After the decline of the Pagan kingdom in the mid 13th century the Ava/Innwa period was then established in A.D.1342. The Burmese Buddha Ava Innwa style statue during this period became more ornate, compared to the styles of their Pagan predecessors.
The Ava/Innwa art was largely influenced by the Tai a group of people thought to have originated in south western China, they established their own kingdom making Ava it’s capital. Tai iconography up until this period incorporated a mix of Indian, Chinese and Tibetan influences.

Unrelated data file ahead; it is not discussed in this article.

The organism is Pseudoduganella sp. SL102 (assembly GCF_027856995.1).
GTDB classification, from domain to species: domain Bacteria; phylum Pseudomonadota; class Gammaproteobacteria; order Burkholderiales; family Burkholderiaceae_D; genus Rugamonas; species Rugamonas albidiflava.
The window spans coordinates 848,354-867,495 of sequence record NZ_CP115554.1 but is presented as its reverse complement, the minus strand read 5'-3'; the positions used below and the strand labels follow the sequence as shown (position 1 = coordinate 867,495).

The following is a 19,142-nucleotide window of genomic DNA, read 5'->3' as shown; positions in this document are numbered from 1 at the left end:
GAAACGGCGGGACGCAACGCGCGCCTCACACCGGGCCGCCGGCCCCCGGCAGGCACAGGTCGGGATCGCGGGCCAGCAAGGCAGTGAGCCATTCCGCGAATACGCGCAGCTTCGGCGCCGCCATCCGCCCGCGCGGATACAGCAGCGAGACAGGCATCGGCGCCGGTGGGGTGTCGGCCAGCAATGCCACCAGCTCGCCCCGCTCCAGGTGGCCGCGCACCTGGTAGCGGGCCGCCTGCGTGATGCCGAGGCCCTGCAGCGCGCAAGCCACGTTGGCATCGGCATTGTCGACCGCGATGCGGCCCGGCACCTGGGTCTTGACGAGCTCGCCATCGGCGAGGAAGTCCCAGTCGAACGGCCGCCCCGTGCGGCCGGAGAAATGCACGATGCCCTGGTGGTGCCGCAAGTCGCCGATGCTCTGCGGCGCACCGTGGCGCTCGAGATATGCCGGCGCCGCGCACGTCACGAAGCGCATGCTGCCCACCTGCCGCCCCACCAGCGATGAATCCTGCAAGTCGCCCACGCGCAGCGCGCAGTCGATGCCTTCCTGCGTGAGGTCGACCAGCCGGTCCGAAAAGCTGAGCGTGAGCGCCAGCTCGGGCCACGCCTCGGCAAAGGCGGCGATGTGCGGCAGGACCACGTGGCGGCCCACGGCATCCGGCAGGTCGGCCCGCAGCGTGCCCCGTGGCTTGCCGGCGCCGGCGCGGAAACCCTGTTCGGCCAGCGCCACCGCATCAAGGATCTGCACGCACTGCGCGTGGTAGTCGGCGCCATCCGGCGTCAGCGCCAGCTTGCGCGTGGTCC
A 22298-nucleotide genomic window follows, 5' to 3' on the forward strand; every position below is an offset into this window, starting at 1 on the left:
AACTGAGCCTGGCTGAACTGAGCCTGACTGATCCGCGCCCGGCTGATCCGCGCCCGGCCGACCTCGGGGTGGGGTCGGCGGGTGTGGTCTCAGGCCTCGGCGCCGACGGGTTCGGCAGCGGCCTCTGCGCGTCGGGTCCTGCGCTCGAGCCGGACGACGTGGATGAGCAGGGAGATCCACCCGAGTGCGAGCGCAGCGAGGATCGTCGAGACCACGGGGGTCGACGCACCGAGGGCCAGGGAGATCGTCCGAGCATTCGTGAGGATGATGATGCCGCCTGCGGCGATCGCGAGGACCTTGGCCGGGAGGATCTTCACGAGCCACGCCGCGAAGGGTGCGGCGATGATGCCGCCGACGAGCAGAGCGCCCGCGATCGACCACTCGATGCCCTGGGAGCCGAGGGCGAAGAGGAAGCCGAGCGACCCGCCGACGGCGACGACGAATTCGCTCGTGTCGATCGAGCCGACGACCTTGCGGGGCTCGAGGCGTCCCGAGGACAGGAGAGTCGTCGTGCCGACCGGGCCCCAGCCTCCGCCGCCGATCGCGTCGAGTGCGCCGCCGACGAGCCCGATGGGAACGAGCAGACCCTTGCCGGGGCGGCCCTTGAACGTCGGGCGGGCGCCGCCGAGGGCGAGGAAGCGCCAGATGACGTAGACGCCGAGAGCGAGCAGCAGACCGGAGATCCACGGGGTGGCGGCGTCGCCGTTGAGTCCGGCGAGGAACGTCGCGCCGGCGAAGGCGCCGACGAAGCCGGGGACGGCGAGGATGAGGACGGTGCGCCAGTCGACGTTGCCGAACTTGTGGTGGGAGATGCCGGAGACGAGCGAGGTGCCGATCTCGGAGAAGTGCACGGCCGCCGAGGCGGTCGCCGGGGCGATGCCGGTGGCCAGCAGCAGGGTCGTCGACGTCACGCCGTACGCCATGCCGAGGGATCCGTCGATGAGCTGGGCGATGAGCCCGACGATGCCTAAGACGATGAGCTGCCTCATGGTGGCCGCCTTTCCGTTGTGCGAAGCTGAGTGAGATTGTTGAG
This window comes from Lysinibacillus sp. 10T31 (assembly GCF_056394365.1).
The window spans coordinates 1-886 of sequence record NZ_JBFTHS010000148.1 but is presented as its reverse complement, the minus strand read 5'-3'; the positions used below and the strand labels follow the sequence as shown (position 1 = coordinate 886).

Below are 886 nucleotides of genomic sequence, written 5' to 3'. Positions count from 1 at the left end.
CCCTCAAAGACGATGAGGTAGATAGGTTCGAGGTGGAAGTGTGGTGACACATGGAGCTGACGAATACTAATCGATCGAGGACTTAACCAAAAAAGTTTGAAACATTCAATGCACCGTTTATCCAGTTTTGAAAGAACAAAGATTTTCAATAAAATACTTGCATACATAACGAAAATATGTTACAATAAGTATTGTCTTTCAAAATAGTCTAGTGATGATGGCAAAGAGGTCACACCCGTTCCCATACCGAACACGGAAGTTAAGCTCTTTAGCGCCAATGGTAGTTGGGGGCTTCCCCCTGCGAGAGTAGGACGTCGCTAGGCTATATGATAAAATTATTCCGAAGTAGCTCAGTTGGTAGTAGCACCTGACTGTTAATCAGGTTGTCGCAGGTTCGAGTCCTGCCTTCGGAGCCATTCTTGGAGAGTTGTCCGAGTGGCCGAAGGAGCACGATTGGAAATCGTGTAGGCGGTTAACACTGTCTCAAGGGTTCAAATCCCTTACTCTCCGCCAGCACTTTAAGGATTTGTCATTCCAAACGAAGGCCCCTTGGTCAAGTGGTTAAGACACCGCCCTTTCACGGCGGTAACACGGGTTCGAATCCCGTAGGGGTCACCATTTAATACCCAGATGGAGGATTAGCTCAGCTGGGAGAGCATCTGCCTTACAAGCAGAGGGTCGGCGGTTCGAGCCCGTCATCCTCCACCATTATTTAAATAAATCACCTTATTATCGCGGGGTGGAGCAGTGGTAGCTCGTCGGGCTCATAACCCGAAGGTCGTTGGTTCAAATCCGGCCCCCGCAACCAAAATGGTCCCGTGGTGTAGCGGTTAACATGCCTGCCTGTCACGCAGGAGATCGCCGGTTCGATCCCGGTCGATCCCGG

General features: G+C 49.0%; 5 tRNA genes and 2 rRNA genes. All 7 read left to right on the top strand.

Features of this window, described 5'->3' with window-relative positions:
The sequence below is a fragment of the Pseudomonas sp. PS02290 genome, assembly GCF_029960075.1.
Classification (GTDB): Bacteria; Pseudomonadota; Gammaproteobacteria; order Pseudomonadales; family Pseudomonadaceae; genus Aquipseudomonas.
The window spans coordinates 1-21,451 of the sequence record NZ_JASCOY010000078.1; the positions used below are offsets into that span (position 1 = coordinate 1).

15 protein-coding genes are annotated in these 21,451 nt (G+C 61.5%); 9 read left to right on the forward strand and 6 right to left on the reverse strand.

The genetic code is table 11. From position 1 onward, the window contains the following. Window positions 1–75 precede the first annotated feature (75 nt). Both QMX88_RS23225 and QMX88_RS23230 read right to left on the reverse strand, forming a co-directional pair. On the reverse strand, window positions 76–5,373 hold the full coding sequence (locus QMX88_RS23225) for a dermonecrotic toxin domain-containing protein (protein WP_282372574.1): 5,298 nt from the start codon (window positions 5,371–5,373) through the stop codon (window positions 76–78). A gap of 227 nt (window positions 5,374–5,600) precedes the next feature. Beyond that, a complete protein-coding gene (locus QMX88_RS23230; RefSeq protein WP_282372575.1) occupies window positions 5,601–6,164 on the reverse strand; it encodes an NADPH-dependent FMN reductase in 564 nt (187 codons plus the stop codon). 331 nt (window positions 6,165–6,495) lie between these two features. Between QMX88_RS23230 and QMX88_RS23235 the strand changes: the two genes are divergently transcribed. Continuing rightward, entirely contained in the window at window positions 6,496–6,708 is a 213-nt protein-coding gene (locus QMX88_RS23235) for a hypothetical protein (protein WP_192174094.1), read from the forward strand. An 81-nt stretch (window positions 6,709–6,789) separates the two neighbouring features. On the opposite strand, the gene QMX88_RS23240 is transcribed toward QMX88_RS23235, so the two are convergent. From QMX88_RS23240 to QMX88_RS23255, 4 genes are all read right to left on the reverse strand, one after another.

During the Innwa period Buddha statues were crafted in a variety of styles, some were made in the style of the Arakan Jambhupati Buddha with ornate crowns and attire, others with large usnisha’s and gilded with stone and glass mosaics inlay. Thayo laquer was used for decorative floral patterns around the edges of crowns, thrones and attire.
The proximity of the Ava Kingdom to Sagaing and the chain of mountains which are abundant in marble, crafting Buddha statues out of alabaster and marble became popular.